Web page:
Then the haul rope would be used to winch out the lengths of rope, a threaded plug screwed into the socket with a chain attached. The chain would be “snaffled” around the haul rope in front of a spider, and then easily pulled out of the valley.

Seeing as our previously mentioned journalist noted many lengths of rail lying on the ground, at the opening ceremony, we can assume that there was spare rope on hand.

Pells and Hammon wondered where the extra track rope came from to make up the extra 3000 feet of travel needed for the Ruin Castle installation. Maybe it was there anyway, Bleichert being aware of the failure rate of wires on their track ropes. In 1881 Schulze and Wagemann erected a ropeway across the Yarra River in Melbourne to move soil for the abutments of a bridge. It is possible that some of the equipment came from there.

The haul rope is the last to come out, the splice cut first, and the winder used to feed the rope onto hand-fed wooden reels. Quite a job, I have personally hand wound 1200 feet of 7/8″ rope onto a reel, and it takes four men, about 3 hours and a lot of sweat.

I imagine reel sizes were governed by what could be lifted and transported. The haul rope could have been “figure-eighted” on a flat top dray, that would be possible as the transport distance was only about 6 miles.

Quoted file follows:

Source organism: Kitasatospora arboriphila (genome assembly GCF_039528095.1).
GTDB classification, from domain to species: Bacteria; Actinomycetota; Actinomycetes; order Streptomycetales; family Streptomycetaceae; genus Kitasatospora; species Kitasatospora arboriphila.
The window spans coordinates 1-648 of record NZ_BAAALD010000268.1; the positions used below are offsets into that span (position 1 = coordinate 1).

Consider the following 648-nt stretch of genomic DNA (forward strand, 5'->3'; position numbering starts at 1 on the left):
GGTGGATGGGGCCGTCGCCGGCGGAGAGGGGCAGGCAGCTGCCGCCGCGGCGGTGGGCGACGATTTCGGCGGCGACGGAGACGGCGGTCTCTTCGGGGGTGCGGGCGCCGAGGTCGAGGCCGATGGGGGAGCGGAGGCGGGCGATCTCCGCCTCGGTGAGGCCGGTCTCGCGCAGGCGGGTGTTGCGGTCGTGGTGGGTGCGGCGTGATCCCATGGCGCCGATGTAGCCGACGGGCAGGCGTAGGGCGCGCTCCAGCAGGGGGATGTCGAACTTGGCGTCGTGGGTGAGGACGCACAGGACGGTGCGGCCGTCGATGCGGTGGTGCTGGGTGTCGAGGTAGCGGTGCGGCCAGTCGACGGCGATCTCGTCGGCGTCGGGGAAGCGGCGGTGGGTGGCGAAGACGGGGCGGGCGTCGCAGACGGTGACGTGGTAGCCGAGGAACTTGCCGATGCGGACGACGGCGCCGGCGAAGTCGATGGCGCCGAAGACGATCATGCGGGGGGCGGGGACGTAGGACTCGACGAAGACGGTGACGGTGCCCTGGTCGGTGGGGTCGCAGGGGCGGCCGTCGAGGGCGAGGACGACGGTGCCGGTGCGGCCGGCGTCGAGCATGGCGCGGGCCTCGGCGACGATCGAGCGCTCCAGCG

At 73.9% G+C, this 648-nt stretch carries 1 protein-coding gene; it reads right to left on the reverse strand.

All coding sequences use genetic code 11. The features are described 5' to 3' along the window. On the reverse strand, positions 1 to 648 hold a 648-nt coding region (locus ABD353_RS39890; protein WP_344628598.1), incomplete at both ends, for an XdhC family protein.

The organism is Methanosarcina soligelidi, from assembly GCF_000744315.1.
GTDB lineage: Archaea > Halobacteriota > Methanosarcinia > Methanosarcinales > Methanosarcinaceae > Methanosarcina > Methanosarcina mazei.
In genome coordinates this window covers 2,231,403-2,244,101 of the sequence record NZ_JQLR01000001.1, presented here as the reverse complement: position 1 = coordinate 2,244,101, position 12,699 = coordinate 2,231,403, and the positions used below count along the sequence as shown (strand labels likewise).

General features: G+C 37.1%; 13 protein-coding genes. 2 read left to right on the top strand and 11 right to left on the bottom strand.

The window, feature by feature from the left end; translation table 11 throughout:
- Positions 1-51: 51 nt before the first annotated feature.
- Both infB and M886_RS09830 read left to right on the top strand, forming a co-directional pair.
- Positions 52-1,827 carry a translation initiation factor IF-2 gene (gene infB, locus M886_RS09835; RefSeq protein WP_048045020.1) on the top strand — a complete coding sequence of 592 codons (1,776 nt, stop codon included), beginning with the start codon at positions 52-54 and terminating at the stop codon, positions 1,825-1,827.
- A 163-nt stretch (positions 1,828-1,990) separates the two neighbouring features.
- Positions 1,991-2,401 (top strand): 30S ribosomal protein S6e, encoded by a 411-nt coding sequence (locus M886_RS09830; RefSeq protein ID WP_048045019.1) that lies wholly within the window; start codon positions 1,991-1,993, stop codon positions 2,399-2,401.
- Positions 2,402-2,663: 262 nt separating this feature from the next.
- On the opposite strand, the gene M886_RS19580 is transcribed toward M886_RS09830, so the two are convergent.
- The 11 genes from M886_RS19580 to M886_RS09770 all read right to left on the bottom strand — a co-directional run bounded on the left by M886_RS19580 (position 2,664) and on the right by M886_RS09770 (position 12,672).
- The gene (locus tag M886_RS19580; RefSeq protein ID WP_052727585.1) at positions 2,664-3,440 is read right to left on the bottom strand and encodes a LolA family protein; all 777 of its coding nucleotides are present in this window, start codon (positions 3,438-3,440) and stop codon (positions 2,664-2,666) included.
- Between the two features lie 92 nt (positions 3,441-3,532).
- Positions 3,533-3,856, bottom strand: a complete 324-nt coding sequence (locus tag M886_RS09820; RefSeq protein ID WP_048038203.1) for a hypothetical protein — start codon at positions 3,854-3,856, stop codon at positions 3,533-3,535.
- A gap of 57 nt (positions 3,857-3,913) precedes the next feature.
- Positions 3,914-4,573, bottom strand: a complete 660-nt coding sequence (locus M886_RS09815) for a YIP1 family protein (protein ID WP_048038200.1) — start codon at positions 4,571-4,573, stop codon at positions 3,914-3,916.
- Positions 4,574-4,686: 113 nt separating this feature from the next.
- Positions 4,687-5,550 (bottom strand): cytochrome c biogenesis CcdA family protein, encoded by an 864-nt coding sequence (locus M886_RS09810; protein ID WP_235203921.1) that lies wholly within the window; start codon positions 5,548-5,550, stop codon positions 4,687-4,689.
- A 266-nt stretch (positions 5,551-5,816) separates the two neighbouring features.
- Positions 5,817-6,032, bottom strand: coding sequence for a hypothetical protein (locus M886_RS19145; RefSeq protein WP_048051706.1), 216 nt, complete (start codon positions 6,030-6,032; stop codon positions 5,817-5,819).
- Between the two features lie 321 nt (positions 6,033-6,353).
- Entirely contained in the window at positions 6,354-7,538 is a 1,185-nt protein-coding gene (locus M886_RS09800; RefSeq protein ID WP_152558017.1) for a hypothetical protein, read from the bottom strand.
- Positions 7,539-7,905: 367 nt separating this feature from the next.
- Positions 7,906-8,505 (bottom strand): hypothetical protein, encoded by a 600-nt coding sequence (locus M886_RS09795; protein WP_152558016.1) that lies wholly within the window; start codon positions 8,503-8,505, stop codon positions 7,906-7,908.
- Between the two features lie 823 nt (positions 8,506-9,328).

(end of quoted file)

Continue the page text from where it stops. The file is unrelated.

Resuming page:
Rope installation across the Jamison Valley.

The general plan is to install the haulage rope first then use it to pull the lengths of track rope into position, screw the couplings together, and lift the ropes up onto the saddles in the cross arms.

Wire ropes run downhill very easily, all that is needed is a man walking downhill to guide the leading end and a braked feeding mechanism. However, as this system goes both up and downhill what was probably done was to feed two lengths of 8-gauge fencing wire across the valley, one on each side of the towers. The uphill end could be pulled by a team of men, then wind the Western side up onto a crab winch at the Mine end, pulling the tail of the haulage rope across the valley around the turnwheel then use the winder to pull it back again with the other length of fencing wire. Communication is the problem with this operation as the winch has to feed the right amount of rope as the wire is pulled from the Mine end. This may have been done with flags, a man perched on top of a tower in sight of the next man with two different coloured flags, would achieve the object. This has to be done twice, once on each side, (East and West) and the wire on the Eastern side then used to pull the tail of the haulage rope back from the mine to the winder. [The ropeway ran anti-clockwise, empty buckets on the Western side going out to the Mine and loaded buckets coming back on the Eastern side.]